We’ve been so busy with another project this year that I could only make it back for about three weeks in July. I needed to repair some gutters that got damaged in the heavy snow and ice the past winter and also install or have installed snow guards on my steep roof. I should have had them done when they put the new steel roof on, but the guards are a little ugly and I was pinching pennies. Waiting wasn’t a total loss, though. Since last year, the roofing company I used have changed the style of snow guard […]
This is my before & after page. Some new photos that show the changes that have taken place over the last couple years. With exception of the roof which was done very affordably by a local Amish company called Hershberger’s, we did all of the work here. Cost of labor was zero unless you count Ace bandages and iced tea.
One of the last major updates to the exterior was the roof. From day one I wanted to redo the exterior in steel. It’s modern, durable and (sometimes) low-cost. Unfortunately, 2007 saw greatly inflated steel prices because of the temporarily-surging Chinese economy and global demand. I didn’t want to put off my siding. Because of the changes and upgrades that were already being done, parts of the house were not sufficiently weatherproof for the winter. For practical reasons I decided to go with vinyl siding. I replaced the gutters and repaired the loose shingles and hoped that it’d be […]
I originally envisioned the outside to be finished in red vertical steel siding, with the roof in silver vertical steel — very barn-like. I got estimates from local siders and roofers and they were all coming in at over $7,000 for the siding and $5,000 for the roofing. That seemed a little steep to me for the Punxsutawney area, but part of what was driving up the price was the high cost of steel this year. I weighed my options and decided, in order to keep the project moving, I’d go with vinyl and install it myself. Also made […]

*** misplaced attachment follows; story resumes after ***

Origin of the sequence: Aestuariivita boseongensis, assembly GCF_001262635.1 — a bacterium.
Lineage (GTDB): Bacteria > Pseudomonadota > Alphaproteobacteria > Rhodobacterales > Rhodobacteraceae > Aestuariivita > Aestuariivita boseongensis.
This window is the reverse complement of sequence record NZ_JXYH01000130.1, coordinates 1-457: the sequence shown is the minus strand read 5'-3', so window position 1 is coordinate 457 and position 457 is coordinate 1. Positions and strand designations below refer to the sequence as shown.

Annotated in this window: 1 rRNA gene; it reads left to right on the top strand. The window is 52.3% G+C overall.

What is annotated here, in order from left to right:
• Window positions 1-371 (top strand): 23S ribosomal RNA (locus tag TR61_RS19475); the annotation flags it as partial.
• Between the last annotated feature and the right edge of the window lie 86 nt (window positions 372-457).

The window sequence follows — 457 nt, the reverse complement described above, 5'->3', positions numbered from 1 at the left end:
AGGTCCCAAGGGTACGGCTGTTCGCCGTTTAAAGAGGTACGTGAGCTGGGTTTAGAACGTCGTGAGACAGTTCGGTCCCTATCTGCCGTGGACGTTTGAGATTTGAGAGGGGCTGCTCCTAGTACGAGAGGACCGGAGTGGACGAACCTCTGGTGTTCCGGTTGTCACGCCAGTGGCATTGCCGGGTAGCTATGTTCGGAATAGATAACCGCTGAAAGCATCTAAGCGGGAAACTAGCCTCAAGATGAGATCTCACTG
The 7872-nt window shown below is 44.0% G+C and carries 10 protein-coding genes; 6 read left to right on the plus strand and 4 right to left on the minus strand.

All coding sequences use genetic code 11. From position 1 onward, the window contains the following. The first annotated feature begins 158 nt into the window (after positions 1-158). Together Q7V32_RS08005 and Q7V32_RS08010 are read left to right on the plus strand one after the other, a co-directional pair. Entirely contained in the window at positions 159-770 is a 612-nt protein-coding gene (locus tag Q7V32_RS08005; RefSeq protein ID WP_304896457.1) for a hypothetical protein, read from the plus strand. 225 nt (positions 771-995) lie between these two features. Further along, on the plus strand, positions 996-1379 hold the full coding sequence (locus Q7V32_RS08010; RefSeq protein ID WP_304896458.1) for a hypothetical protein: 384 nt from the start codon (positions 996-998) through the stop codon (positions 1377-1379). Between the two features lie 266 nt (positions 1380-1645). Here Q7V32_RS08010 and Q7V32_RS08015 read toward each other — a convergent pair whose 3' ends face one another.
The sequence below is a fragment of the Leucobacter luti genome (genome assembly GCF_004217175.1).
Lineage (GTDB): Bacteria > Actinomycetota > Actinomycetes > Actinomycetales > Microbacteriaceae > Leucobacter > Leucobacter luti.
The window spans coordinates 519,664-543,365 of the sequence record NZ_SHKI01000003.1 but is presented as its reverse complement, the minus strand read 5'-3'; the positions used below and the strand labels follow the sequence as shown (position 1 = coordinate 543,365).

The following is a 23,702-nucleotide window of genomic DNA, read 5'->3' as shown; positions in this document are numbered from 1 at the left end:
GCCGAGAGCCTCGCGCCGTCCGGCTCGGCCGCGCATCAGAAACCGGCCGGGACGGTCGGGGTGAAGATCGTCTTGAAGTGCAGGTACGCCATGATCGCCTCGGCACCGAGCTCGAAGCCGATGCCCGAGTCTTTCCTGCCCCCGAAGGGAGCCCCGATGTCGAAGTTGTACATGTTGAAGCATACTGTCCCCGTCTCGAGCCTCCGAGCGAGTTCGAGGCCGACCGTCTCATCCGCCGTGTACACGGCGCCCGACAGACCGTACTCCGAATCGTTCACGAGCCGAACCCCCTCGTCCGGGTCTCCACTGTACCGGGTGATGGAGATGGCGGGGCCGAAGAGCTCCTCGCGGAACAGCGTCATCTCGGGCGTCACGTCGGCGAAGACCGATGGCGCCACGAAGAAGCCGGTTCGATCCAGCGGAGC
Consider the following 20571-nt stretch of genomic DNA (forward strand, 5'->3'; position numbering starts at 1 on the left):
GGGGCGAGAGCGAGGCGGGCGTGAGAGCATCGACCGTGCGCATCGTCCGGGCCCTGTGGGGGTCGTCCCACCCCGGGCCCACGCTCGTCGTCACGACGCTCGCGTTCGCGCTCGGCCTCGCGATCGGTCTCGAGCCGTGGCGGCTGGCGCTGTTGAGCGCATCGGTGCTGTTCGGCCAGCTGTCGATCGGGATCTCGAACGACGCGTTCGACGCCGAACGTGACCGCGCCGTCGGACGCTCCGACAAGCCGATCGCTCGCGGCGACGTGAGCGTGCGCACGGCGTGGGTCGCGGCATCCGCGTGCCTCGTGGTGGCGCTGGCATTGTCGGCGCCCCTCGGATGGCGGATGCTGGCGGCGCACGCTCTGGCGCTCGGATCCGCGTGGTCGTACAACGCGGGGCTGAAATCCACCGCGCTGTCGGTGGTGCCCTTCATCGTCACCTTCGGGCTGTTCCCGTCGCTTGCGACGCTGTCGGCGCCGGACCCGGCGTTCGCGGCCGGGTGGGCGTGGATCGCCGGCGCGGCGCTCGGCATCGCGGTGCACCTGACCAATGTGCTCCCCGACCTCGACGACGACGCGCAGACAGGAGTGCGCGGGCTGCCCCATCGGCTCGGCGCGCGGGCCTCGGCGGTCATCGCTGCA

Typical staircase, but after determining that the walls were not load-bearing, I saw a relatively easy way to open up the floor plan a little. Before and afters from the living room and top of stairs. During demolition. This was the bedroom wall which also formed a makeshift closet above the staircase cieling. The new loft-like floor plan begins to emerge. Immediately after tearing out the staircase walls, I removed a lot of the old drywall and plaster, which is why the loft area (which is going to be an office/work space) looks like a barn here. You can […]
Photos not related to my money pit. Morning off: I blow the dust off the kayak and head for one of several nearby lakes. This particular body of water is called Keystone Lake. Keystone is 5 1/2 miles long, 850 acres and as deep as 90 ft, but there are a few shallow inlets where the water is calm enough to attract birds like the sleeping duck above. – – – Punxsutawney trestle